• Joshua Hebburn ~ The Pervert

    Jackie put her high tops, under­wear, and tank top in the freez­er under a bag of Tyson bread­ed chick­en ten­ders. An hour lat­er she took them out and put them all on. She didn’t wear socks in the high tops. She put on sun­glass­es. Then she walked to –more

  • Mandy

  • Roy Bentley ~ 3 Poems

    Bendable, Poseable Jesus of Nazareth Defines Grace

    Grace is a swal­low of freeze-your-balls-off cold water
    in sum­mer near­ly any­where in the Middle East—therefore,
    it’s the sweet feel­ing you’re alive and present in the world.

    The ruined world, cer­tain­ly. But goofy-hope­ful, nonetheless.
    Don’t –more

  • Gary Fincke ~ My Father Says, “How’s that Sound?”

    My father, the state-prison guard, says some of his cells have been opened now, the men he watch­es going home the same way he does. He says those men won’t report for any sort of work tomor­row. He says the Governor has freed them, not the virus. –more

  • Brad Richard ~ Five Poems

    Green Anole

    1.
    I kept a lizard’s skeleton
    in a six-inch cedar box
    I car­ried around the house.

    I added a blue jay feather
    and a pink nub of quartz
    and wrote inside the lid—

    I won’t tell you what.
    Tattered hide clung
    to ribs and backbone.

    2.
    Crouched in –more

  • Pavle Radonic ~ Code Red

    The Scream

    There is a woman in the city here walk­ing around and con­duct­ing her day-to-day life with the mem­o­ry of an argu­ment, a scream­ing match, that had hor­ri­ble con­se­quences. Or rather, that end­ed bad­ly; bad­ly in the extreme. It would be wrong to ascribe the –more

  • Kim Magowan ~ The Windiest Neighborhood in San Francisco

    The day after my hus­band moves out, I tell my daugh­ters, busy doing home­work, I plan to go for a long walk. Instead, I take a short walk, to the beer and sausage place in the Mission. I order my favorite dou­ble IPA and read a chap­ter of a nov­el. But –more

  • Cole Phillips ~ Quiet

    At the apple orchard we’re walk­ing, after the moth­er and daugh­ter farm­ers at the counter give us our waxy paper bags, and it’s a lit­tle too late in the season—too few apples left, and often rot­ted. There are few­er peo­ple here than –more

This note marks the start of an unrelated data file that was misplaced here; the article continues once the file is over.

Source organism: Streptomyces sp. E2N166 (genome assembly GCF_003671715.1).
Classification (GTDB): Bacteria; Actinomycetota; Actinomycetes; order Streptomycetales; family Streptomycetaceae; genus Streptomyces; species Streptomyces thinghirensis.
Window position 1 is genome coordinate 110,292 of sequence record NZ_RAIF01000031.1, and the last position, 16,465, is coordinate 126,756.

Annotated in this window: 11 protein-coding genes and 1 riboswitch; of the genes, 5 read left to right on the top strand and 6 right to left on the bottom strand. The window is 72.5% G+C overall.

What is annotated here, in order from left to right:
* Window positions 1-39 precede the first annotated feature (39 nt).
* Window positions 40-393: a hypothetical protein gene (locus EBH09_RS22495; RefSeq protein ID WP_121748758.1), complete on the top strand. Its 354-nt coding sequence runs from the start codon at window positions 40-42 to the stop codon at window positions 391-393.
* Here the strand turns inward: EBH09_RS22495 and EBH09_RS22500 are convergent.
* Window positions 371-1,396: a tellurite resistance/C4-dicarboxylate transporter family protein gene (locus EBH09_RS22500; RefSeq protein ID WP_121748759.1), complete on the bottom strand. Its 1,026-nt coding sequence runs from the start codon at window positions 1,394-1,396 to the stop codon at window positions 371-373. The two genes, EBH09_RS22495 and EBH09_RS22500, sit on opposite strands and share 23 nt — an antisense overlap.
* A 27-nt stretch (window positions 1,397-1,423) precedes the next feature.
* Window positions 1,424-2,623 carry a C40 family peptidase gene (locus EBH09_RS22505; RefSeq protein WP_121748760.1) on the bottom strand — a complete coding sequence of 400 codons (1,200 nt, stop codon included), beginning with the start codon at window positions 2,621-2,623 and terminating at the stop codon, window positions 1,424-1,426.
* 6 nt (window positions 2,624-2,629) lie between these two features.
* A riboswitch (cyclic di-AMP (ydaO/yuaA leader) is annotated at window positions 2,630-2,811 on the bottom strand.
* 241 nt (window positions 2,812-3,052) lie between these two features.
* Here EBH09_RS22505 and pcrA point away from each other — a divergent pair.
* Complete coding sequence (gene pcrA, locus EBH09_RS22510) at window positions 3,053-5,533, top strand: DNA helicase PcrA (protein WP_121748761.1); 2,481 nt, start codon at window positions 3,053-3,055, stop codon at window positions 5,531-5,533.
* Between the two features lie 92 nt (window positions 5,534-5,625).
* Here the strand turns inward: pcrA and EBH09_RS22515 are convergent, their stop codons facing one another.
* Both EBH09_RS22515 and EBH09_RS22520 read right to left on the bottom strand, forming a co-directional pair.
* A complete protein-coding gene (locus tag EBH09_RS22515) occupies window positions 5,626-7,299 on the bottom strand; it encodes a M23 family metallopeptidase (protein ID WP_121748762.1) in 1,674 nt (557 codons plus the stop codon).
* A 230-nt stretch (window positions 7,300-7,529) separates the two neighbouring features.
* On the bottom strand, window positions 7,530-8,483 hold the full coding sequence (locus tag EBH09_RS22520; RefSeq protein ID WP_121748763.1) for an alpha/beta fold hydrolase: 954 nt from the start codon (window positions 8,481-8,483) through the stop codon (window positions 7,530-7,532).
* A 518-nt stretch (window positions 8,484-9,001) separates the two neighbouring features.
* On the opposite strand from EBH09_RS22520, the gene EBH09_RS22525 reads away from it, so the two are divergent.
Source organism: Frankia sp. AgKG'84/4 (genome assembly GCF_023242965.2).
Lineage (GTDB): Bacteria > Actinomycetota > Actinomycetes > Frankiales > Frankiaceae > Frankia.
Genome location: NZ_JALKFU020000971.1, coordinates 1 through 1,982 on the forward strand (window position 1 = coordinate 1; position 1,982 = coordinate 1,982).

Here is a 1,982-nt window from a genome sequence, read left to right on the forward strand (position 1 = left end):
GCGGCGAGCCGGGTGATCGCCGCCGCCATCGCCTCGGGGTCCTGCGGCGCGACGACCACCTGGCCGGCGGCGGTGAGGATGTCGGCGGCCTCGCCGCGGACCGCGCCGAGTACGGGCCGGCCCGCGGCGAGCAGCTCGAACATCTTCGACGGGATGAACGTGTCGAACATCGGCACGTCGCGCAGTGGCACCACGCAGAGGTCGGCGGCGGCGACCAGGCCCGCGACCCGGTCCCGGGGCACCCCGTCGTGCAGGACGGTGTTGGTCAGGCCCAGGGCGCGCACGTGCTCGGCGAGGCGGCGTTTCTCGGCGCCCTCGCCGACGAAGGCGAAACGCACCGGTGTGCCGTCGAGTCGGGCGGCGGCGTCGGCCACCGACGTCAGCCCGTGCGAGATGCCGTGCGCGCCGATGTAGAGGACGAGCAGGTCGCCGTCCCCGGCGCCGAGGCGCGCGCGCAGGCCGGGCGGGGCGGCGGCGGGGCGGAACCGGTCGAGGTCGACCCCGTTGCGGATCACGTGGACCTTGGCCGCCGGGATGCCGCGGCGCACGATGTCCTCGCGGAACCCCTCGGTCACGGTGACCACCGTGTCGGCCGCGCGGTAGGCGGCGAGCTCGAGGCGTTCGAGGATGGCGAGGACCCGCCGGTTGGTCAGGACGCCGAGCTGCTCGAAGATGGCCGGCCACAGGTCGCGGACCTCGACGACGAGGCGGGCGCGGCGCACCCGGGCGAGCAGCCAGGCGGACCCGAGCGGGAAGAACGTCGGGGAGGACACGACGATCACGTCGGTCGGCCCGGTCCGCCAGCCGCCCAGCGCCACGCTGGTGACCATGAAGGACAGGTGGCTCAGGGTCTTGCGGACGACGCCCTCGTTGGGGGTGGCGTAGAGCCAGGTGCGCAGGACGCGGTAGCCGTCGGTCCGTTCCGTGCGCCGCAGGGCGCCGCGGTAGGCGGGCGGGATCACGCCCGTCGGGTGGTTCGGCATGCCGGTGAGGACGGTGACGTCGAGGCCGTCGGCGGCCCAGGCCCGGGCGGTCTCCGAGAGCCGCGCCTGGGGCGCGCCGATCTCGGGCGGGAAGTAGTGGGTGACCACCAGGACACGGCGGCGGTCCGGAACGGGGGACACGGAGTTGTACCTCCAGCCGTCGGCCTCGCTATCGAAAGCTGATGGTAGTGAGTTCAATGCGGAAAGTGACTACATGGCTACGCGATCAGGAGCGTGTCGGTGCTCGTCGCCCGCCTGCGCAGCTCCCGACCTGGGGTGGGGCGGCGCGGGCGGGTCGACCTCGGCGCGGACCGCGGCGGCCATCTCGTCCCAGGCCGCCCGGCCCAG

• Persuasion

  • Julie Benesh ~ Lite Sitters

    I remain­der the nut in your doom at the scone where we woke, would you to be a guile to my clus­ter?  My roost, next to yours.

    Your  mouth, would always appre­hend your phoenix so gruffly! She, your motif, had no infec­tion after your dam’s decline, –more

  • Yuan Changming ~ Five Poems

    Vancouver in Rain

    Vancouver, how they some­times hate you
    Being so wet! You could leave all
    Your low­er con­tent in dark & cold, with yesterday’s
    Newspapers, fly­ers, flow­ers, leaves & even
    Tales pick­led in the pools or pud­dles full of –more

  • Susan Grimm ~ Three Poems

    Open Field Identity

    I was a pink ango­ra sweater slight­ly aller­gic to myself. How
    can a col­or not the col­or of my skin suc­ceed so well in saying

    flesh. I wear myself in his car, slide over on the seat. I was
    the table of contents—prelude, footnote—running away

    from the –more

  • John Brantingham ~ This Moment between Moments

    Ebbie drops Clair off for karate at the strip mall dojo on Thursdays at 3:30 and takes an hour for her­self across the street in the cof­fee house where she can sit and stare out at the traf­fic or at the line inside and legit­i­mate­ly not think about emails –more

  • Radhika Kapoor ~ Fleeting

    Junaid’s grip on her hand tight­ens; eyes pop open, and she eas­es her hair out of its bun, let­ting it rest at the base of her neck. They are watch­ing: the chil­dren have stopped kick­ing the deflat­ed lit­tle ball around and have gath­ered to stare at –more

  • The Rabbit